A Wealth of Information
A key to successfully transitioning to ICD-10 is staying well-informed and up-to-date on industry developments. Engage: ICD-10 at Memorial is committed to providing you access to the best resources on ICD-10. Below, you'll find links to the notable organizations for information on ICD-10.
The Center for Medicaid and Medicare Services is the federal agency responsible for administering the Medicaid program and assuring healthcare organizations conform to HIPPA standards. CMS plays a central role in distributing information about the transition to ICD-10. The website is comprehensive, with information on everything from implementation and timelines, to code set regulations and requirements, to resources for providers, payers, and vendors.
The American Health Information Management Association was established in 1928 with the goal of "elevating the standards of clinical records in hospitals and other medical institutions." AHIMA is at the forefront of issues affecting records keeping in all healthcare settings, including implementation of electronic healthcare records and facilitating a successful transition to ICD-10. AHIMA'S ICD-10 website contains facts and information about understanding the new code set, in addition to implementation tips, training guidelines, and other educational resources.
The Healthcare Information and Management Systems Society is a not-for-profit agency committed to using information technology to improve healthcare. At the forefront of "global efforts to optimize health engagements and care outcomes", HIMSS participates in collaborative activities with multiple organizations including the Alliance for Nursing Informatics (ANI), the Center for Information Technology Leadership (CITL), and the Electronic Health Records (EHR) collaborative. The HIMSS ICD-10 Task Force is focused on development of IT tools for planning, preparation and implementation of ICD-10, and the HIMSS ICD-10 Pilot Program is committed to assisting the healthcare industry to prepare for ICD-10 testing.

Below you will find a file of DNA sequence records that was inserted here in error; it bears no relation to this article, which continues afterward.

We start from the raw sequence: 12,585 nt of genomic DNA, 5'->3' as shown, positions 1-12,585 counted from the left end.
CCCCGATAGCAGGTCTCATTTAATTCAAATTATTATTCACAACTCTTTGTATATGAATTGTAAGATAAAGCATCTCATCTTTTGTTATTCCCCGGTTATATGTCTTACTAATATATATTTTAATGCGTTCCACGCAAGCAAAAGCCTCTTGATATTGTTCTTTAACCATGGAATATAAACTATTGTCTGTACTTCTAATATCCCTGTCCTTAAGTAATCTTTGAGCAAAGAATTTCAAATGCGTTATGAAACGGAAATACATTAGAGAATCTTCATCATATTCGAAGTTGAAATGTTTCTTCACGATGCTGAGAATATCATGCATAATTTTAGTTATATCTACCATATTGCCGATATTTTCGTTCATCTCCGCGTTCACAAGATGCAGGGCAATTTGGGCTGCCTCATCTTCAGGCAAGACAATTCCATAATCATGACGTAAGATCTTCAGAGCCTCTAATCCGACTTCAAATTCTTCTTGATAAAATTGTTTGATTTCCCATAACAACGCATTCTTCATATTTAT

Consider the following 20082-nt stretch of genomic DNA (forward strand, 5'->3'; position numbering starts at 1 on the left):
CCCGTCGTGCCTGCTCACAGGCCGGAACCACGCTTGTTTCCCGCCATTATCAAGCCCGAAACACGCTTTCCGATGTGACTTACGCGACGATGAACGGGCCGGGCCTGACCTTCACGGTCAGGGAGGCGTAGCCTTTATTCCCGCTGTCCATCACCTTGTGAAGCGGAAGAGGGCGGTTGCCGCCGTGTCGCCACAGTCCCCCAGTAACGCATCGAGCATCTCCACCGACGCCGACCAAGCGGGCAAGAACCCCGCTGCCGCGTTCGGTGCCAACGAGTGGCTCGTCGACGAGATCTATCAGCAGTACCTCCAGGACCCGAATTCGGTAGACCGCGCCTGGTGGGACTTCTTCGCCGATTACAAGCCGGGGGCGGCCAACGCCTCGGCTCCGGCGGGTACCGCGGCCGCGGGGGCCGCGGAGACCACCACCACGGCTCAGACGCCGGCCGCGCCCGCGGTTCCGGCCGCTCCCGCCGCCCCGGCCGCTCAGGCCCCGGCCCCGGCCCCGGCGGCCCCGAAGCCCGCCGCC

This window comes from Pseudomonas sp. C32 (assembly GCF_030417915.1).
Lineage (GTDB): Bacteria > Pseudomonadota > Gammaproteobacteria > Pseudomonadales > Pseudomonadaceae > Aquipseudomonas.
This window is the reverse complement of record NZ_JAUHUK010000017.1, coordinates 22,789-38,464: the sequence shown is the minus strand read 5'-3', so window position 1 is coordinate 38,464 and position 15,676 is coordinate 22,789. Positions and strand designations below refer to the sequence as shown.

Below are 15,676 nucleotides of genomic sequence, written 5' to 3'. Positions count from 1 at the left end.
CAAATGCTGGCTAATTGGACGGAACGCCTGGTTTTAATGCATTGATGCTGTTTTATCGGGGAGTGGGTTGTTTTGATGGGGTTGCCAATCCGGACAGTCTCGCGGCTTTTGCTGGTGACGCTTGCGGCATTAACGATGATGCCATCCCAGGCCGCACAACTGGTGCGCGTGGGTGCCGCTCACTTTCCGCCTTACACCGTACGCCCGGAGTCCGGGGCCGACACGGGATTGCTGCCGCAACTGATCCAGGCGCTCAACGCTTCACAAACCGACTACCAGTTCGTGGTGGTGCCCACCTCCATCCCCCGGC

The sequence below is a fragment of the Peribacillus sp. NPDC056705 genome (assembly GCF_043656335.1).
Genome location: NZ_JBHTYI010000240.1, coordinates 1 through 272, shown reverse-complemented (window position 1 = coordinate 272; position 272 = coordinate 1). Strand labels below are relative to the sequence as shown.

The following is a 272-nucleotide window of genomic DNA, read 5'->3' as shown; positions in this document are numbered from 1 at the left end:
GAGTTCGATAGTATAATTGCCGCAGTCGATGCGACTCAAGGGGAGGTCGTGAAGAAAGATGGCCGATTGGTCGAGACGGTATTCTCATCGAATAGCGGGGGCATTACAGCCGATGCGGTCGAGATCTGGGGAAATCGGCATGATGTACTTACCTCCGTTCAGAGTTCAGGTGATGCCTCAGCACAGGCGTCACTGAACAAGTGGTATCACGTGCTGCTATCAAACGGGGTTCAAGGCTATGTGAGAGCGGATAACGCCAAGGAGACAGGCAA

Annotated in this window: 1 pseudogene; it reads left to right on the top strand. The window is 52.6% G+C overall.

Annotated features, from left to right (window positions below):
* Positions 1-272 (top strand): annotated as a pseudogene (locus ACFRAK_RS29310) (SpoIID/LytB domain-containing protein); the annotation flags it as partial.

The American Association of Physician Coders provides education and certification to medical coders. With a worldwide membership base of more than 121,000, the AAPC is an industry-leading authority on physician coding, hospital outpatient facility coding, payer perspective coding, medical auditing, medical compliance, and practice management. The AAPC's ICD-10 website offers implementation and coding training, ICD-9 to ICD-10 conversion tips, specialty crosswalk examples, specialty-specific reference guides, and discussion forums.
The American Medical Association is the largest association of physicians in the United States. Members are comprised of MDs, DOs, and medical students. The organization publishes the Journal of the American Medical Association (JAMA), which has the largest circulation of any weekly medical journal in the world. The AMA's ICD-10 resources page contains a profile of the history of the transition from ICD-9 to ICD-10, a list of FAQs, helpful tips for implementation planning, and educational resources for understanding and utilizing the new code sets.
With 22,500 members leading and managing more than 13,700 organizations, the Medical Group Management Association is a leading voice for physician group practices. The organization achieves the stated objective of "elevating the performance of medical practice leaders", through advocacy, networking, and the support of innovative partnership opportunities. In 2011, the MGMA partnered with ACMPC (The American College of Medical Practice Executives) to offer certification in medical practice management. The MGMA's ICD-10 page contains background information on the evolution from ICD-9 to ICD-10, as well as a discussion on the impact to physician practices.